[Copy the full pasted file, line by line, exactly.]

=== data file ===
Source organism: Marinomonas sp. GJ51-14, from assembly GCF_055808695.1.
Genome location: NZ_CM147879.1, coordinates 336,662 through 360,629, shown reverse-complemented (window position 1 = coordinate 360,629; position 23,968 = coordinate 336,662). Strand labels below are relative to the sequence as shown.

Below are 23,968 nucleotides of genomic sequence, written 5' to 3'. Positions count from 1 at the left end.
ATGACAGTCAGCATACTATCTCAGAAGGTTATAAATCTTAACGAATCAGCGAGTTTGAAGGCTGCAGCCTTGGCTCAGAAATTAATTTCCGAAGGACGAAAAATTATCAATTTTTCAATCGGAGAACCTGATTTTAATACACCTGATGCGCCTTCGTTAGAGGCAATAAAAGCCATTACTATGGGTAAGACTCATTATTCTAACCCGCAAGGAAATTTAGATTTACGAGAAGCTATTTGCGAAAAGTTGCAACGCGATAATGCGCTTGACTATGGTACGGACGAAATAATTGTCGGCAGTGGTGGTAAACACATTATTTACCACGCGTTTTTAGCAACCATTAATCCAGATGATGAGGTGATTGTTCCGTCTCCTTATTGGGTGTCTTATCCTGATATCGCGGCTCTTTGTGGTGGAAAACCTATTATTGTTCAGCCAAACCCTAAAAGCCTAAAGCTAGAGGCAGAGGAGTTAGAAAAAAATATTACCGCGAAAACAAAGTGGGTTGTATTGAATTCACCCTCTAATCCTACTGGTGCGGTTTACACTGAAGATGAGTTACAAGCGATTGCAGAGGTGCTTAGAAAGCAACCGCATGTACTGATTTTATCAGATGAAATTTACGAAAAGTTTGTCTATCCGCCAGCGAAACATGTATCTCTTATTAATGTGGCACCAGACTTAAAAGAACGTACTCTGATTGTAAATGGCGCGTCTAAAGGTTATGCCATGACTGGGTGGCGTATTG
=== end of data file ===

Source organism: Marinomonas sp. GJ51-14, from assembly GCF_055808695.1.
Genome location: NZ_CM147879.1, coordinates 336,662 through 360,629, shown reverse-complemented (window position 1 = coordinate 360,629; position 23,968 = coordinate 336,662). Strand labels below are relative to the sequence as shown.

Below are 23,968 nucleotides of genomic sequence, written 5' to 3'. Positions count from 1 at the left end.
ATGACAGTCAGCATACTATCTCAGAAGGTTATAAATCTTAACGAATCAGCGAGTTTGAAGGCTGCAGCCTTGGCTCAGAAATTAATTTCCGAAGGACGAAAAATTATCAATTTTTCAATCGGAGAACCTGATTTTAATACACCTGATGCGCCTTCGTTAGAGGCAATAAAAGCCATTACTATGGGTAAGACTCATTATTCTAACCCGCAAGGAAATTTAGATTTACGAGAAGCTATTTGCGAAAAGTTGCAACGCGATAATGCGCTTGACTATGGTACGGACGAAATAATTGTCGGCAGTGGTGGTAAACACATTATTTACCACGCGTTTTTAGCAACCATTAATCCAGATGATGAGGTGATTGTTCCGTCTCCTTATTGGGTGTCTTATCCTGATATCGCGGCTCTTTGTGGTGGAAAACCTATTATTGTTCAGCCAAACCCTAAAAGCCTAAAGCTAGAGGCAGAGGAGTTAGAAAAAAATATTACCGCGAAAACAAAGTGGGTTGTATTGAATTCACCCTCTAATCCTACTGGTGCGGTTTACACTGAAGATGAGTTACAAGCGATTGCAGAGGTGCTTAGAAAGCAACCGCATGTACTGATTTTATCAGATGAAATTTACGAAAAGTTTGTCTATCCGCCAGCGAAACATGTATCTCTTATTAATGTGGCACCAGACTTAAAAGAACGTACTCTGATTGTAAATGGCGCGTCTAAAGGTTATGCCATGACTGGGTGGCGTATTG